Cover photo for Elmer Crane Newman's Obituary
Elmer Crane Newman Profile Photo

Elmer Crane Newman

July 29, 1935 — February 13, 2022

Elmer Crane Newman

A brilliant and kind gentleman, Elmer Crane Newman passed away peacefully of natural causes on Sunday, February 13, 2022, in Salt Lake City, Utah. He was surrounded by the love of his devoted wife and children.

Born in Riverton, Utah July 29, 1935, the third of four children, to Thomas William Newman and Desna Madsen Newman. Wedged between his oldest sister Carol and younger sister Moonyeen, Elmer and his older brother Maury formed a brotherly bond that would last a lifetime.

Elmer grew up in Riverton, back in the day when it was a small rural farming community, surrounded by sugar beets and Newman and Madsen family members.

From birth he seemed to have copper flowing in his veins. His father was a locomotive engineer at Kennecott Copper Corporation in Bingham Canyon and Elmer began working weekends and summer jobs at the mine as soon as he could get hired on. Armed with degrees in Geology and Mining Engineering from the University of Utah, Elmer embarked on a career in hard-rock copper mining that took him from Bingham Canyon to Kearny, Arizona. As a colleague of his dear friend and mentor, Bob Pratt, Elmer also had forays in independent power production and gold mining. Kennecott Copper Corporation quickly recognized Elmer's leadership and management capabilities and sponsored his participation in Harvard Business School's Program for Management Development in 1969. Being at HBS allowed Elmer the opportunity to periodically check in on his beloved Red Sox.

Elmer first met the love of his life and his eternal companion, Maryann Rasmussen, in the band room at Jordan High School. He'd never seen a more beautiful clarinetist, and he spent the next several years patiently wooing and pursuing her. The extended Rasmussen family grew to love Elmer just like everyone else who ever met him. Elmer and Maryann graduated from the U in 1958, were sealed in the Salt Lake Temple by Harold B. Lee on August 14 that year, and had their first of three children in 1962.

Elmer was always up for an adventure - whether it was driving overnight for a Utah football or basketball game, fording flooded rivers in South America while inspecting mining operations, or driving both directions on the ALCAN highway. So, when two of his children and their families spent time overseas, Elmer and Maryann traveled the world visiting them. From the beaches of Brazil and Normandy, to the Eiffel Tower, to the War Rooms and the Houses of Parliament in London, to the Great Wall, the Forbidden City and the Terra Cotta Warriors in China, travel fed Elmer's innate curiosity and his interest in people. Elmer never met a stranger, since he was friendly to all and received the same warmth in return. Elmer also loved spending many love- and laughter-filled vacations with his daughter and grand-daughters in Las Vegas and on the beautiful beach in Oceanside, California.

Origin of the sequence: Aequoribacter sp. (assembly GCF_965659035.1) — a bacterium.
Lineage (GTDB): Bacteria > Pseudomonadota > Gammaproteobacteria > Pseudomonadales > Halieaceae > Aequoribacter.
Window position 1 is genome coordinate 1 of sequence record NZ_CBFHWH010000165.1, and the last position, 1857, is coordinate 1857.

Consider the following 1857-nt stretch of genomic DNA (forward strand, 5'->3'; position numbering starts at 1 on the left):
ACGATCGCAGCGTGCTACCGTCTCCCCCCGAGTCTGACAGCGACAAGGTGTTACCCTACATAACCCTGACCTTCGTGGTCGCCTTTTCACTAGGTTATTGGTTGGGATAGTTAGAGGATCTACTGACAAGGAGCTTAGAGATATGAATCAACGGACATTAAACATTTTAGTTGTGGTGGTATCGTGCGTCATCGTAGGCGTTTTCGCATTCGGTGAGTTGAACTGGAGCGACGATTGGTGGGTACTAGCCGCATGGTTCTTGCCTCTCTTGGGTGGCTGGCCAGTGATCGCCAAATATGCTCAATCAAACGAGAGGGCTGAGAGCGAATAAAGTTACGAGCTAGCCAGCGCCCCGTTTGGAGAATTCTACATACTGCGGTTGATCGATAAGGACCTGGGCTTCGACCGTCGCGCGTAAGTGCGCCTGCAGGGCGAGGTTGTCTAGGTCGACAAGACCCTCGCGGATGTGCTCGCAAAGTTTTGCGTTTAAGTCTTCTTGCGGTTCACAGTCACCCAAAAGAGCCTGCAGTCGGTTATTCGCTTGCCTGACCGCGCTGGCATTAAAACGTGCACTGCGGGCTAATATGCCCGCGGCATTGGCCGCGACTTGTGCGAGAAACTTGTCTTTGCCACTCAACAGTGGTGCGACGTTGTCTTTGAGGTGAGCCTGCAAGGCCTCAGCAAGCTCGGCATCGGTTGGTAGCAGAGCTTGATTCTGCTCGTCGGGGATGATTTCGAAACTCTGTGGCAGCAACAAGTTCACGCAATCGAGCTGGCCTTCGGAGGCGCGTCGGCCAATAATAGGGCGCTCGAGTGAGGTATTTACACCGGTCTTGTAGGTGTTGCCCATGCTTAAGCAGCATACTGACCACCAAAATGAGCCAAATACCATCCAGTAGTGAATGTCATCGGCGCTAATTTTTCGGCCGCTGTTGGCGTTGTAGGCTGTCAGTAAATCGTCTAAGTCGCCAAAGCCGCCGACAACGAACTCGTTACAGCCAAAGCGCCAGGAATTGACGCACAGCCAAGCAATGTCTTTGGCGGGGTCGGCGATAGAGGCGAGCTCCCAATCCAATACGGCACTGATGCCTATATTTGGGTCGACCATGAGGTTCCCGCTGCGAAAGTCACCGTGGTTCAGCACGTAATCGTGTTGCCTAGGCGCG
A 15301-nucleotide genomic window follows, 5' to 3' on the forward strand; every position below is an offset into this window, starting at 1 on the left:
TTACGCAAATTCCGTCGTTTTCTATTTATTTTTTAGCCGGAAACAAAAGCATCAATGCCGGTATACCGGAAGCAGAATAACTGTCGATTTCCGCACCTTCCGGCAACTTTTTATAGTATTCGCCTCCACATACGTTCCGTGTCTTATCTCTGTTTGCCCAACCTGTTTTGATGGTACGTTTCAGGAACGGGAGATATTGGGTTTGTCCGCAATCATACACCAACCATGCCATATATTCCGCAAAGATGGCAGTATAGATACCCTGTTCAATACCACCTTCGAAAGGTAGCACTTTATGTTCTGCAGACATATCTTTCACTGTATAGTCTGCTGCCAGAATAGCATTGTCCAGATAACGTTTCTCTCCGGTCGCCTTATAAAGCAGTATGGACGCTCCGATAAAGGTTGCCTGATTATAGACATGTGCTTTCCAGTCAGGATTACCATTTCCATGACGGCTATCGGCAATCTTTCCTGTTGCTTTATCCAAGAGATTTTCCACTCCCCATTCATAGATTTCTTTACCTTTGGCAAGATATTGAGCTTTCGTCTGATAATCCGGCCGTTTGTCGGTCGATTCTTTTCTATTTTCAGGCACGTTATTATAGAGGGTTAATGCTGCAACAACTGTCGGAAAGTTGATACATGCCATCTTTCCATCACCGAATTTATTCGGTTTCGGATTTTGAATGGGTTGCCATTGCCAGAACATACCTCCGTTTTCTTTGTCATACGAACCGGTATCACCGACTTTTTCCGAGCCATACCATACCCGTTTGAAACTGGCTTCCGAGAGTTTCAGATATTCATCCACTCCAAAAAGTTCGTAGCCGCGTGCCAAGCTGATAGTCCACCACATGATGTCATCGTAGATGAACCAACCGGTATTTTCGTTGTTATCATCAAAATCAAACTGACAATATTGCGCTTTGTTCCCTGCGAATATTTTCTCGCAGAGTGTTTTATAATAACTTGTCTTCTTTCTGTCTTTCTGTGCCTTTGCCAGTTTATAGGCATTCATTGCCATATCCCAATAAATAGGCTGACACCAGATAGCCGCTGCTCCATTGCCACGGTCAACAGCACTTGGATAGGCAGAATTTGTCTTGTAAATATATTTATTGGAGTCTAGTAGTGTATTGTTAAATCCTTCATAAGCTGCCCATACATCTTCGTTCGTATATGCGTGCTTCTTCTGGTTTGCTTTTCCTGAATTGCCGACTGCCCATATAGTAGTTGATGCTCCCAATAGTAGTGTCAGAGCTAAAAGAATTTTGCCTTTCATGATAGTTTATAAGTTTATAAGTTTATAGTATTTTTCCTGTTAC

In addition to hard-rock mining and Maryann, Elmer also loved Utah Athletics and the Boston Red Sox. Elmer passionately cheered on the Utes as they progressed from the WAC to the Mountain West and more recently the PAC12. Growing up in the days of Johnny Pesky, Dom DiMaggio and Ted Williams, Elmer fell in love with the Red Sox. Much like the early days of Utah athletics, cheering for the Red Sox involved lots of heart-break and disappointment. However, his patience was rewarded when his Sox finally won the World Series in '04 - and then again in '07, '13 and '18. Just like his Utes in the Rose Bowl, Elmer hung in there 'till the end.

Elmer was known for his letters to the editor and crossword puzzles and for promoting the merits of conservative politics to anyone who would listen. He was a prolific collector of matchbooks, miniature replica cars and die-cast construction equipment, canes and walking sticks and belt-buckles.

Alongside mortal pursuits of copper, stream-caught trout, Utah athletics and the Red Sox, Elmer loved and served his Heavenly Father and his Savior Jesus Christ. A lifelong member of The Church of Jesus Christ of Latter-Day Saints, Elmer loved the gospel and he loved serving. Elmer and Maryann dedicated themselves to their service mission as inaugural missionaries at the new Church History Library. Elmer served in multiple bishoprics and was the Bishop of the Kearny, Arizona Ward in the 1980s. When his oldest nephew departed for his mission, Elmer told a story of two envelopes at the farewell and enclosed a sign with three simple words - "Work and Pray." Copies of that "Work and Pray" sign have accompanied missionaries across the world and have had a lasting impact on the missionaries, those they taught and served, and the families those missionaries have gone on to foster and raise. Elmer's influence of love and service is truly eternal.

He is survived by his wife, Maryann Rasmussen Newman; his three children, Tom (Kathleen), Steven (Jane) and Amy Jane Church; sister Moonyeen (Clyde) Hettrick; 12 grandchildren, 7 great-grandchildren, and many nieces and nephews.

Funeral services will be held on Saturday, February 19th, 2022 at 12:00 pm at the Union Fort Stake Center located on 7155 S. 540 E., Midvale, Utah 84047. Family and friends may visit with the family Friday night from 6:00 - 8:00 pm at the same Stake Center and Saturday morning from 11:00 to 11:45 am prior to the service. Interment will follow at the Memorial Mountain View Cemetery at 3115 Bengal Blvd., Cottonwood Heights, Utah 84121.

Those wishing to view the funeral service remotely may do so at the following link:

In lieu of flowers, the family kindly requests contributions to the charity of your choice in Elmer's memory.


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